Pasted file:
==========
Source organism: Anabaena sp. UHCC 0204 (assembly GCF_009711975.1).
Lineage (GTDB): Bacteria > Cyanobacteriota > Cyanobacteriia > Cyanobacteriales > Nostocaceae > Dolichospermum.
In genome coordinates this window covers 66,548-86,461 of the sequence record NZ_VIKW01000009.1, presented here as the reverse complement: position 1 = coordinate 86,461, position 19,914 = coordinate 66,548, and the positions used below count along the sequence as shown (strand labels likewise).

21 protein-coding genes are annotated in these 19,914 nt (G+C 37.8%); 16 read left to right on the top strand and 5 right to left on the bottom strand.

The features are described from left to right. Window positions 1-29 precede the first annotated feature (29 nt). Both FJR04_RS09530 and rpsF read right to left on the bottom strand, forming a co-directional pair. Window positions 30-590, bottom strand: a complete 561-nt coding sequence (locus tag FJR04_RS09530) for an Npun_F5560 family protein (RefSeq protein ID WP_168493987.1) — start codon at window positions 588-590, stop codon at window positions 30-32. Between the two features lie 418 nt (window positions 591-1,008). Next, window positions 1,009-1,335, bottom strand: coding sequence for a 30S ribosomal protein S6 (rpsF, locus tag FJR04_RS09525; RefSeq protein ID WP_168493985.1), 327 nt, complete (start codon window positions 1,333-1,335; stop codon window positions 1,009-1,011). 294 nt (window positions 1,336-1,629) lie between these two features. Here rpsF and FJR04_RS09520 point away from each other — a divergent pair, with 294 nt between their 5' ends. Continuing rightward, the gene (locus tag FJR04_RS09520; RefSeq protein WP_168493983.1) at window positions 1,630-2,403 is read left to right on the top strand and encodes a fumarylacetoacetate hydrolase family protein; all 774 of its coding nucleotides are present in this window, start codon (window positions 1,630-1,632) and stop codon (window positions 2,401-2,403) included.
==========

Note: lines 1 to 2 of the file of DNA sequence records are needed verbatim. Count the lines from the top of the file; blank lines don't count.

Source organism: Anabaena sp. UHCC 0204 (assembly GCF_009711975.1).
Lineage (GTDB): Bacteria > Cyanobacteriota > Cyanobacteriia > Cyanobacteriales > Nostocaceae > Dolichospermum.